Then the Balwyn Bowling Club really tried to push their luck and applied for a liquor license for ‘special occasions’. They were quickly shut down.
The Cricket Clubs had remained quiet through the whole affair. They already had a well established Saturday league and faced no real competition from other summer sports, so had no real need to play on Sunday. Unlike the rest of the sporting clubs, the condition of their playing fields was vitally important to the success of their games. So they were fine with giving the turf wicket an extra day of rest.
Funnily enough, as all the permissions were going through in 1968 for other sports, Camberwell Council banned the cricketers from playing on Sundays on Camberwell grounds.
But for the first time in Camberwell history, the ban was to protect the pitches during a period of extended drought, not because of Sunday Observance.
Some information compiled from City of Camberwell Minute Books 1960 – 1970, available at the Public Records Offices. Historic pictures courtesy of Sport in Victoria: A History (see below).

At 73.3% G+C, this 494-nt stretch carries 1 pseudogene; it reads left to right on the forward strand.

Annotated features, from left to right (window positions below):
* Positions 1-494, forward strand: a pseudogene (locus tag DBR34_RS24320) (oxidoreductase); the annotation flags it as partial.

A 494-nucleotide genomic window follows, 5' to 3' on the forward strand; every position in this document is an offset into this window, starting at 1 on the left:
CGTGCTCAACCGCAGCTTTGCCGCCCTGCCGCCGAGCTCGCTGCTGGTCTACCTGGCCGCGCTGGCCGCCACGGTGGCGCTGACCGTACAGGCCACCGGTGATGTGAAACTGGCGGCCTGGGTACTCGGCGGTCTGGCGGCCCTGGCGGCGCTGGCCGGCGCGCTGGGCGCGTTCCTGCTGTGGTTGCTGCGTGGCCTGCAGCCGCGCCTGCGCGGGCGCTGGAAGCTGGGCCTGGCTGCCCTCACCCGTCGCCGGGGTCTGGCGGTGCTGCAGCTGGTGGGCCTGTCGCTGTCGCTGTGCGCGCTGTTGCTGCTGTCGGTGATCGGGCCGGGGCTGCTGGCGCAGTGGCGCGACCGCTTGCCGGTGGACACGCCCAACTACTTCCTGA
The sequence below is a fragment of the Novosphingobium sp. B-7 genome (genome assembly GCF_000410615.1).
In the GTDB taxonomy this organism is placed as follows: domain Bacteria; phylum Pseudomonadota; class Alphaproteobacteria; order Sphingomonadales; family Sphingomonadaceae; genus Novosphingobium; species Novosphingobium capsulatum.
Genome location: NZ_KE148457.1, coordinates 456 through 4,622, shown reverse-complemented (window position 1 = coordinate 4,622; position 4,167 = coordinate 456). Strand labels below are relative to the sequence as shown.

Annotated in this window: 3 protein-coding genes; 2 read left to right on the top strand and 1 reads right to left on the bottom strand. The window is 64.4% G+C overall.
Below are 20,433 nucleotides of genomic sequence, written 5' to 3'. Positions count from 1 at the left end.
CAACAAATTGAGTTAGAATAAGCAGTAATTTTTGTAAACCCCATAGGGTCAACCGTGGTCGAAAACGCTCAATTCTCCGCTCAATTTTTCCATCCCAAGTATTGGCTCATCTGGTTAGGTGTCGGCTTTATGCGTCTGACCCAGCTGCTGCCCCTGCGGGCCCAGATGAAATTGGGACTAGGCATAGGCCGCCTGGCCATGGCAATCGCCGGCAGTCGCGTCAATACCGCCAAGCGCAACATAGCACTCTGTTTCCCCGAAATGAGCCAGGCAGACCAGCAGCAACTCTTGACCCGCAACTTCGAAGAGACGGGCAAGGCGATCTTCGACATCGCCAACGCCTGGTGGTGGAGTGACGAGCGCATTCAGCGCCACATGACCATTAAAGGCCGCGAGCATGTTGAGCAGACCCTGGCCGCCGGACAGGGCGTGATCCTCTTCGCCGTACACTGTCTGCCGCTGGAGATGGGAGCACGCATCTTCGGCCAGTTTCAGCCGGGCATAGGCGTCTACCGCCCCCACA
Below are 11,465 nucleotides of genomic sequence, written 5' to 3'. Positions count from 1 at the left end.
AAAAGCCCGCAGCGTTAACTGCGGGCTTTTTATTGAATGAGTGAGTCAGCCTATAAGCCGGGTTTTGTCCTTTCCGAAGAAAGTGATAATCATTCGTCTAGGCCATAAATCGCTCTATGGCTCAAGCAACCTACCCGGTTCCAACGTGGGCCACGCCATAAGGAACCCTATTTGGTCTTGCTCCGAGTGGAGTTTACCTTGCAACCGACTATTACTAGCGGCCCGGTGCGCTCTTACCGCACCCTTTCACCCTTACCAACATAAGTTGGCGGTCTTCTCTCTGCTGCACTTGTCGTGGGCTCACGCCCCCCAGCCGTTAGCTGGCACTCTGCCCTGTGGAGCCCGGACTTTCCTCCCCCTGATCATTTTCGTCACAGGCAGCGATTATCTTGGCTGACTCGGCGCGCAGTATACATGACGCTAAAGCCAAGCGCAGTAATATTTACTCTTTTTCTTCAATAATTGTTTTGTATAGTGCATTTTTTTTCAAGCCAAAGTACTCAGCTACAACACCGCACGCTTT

Nadel, Dave and Graeme Ryan, eds., Sport in Victoria: A History (Melbourne: Ryan Publishing, 2015). xiii  "Move in Sunday City Sport," The Herald, 7 June 1951.  "Sport on Sunday," Argus, 8 August 1940.  "Move in Sunday City Sport."  "Church Halls as Polling Booths," The Age, 29 May 1942.  "Sunday Entertainment," Argus, 22 June 1943.  "Greatest Aim," Herald, 22 August 1946.  "Camberwell Fight against Sunday Sport to Continue," Argus, 18 March 1947.  "Sunday Sport Poll Rejected: Churches Protest: Council Divided," Progress Press, Ashburton, 8 November 1951.  Ibid.  "Archbishop Favours Sport on Sunday," Reigser News Pictorial, Adelaide, 21 May 1929.  "No Referendum yet on Sunday Sport," Progress Press, 1 April 1959.  "Sunday Sport by-Law Gets 5 More Words," Progress Press, Ashburton, 24 June 1959.  Ibid.  "No Morning Sport: Ban Angers All Clubs," Progress Press, Ashburton, 26 August 1959.  "Three Reasons for Camberwell's Plight," Progress Press, Ashburton, 18 February 1959.  Council, City of Camberwell, ""Sunday Games and Sport"," Minute Book (1960)  "Three Reasons for Camberwell's Plight."  Council, City of Camberwell, ""Sunday Games and Sport"," Minute Book (1960).  "No Morning Sport: Ban Angers All Clubs," Progress Press, Ashburton, 26 August 1959.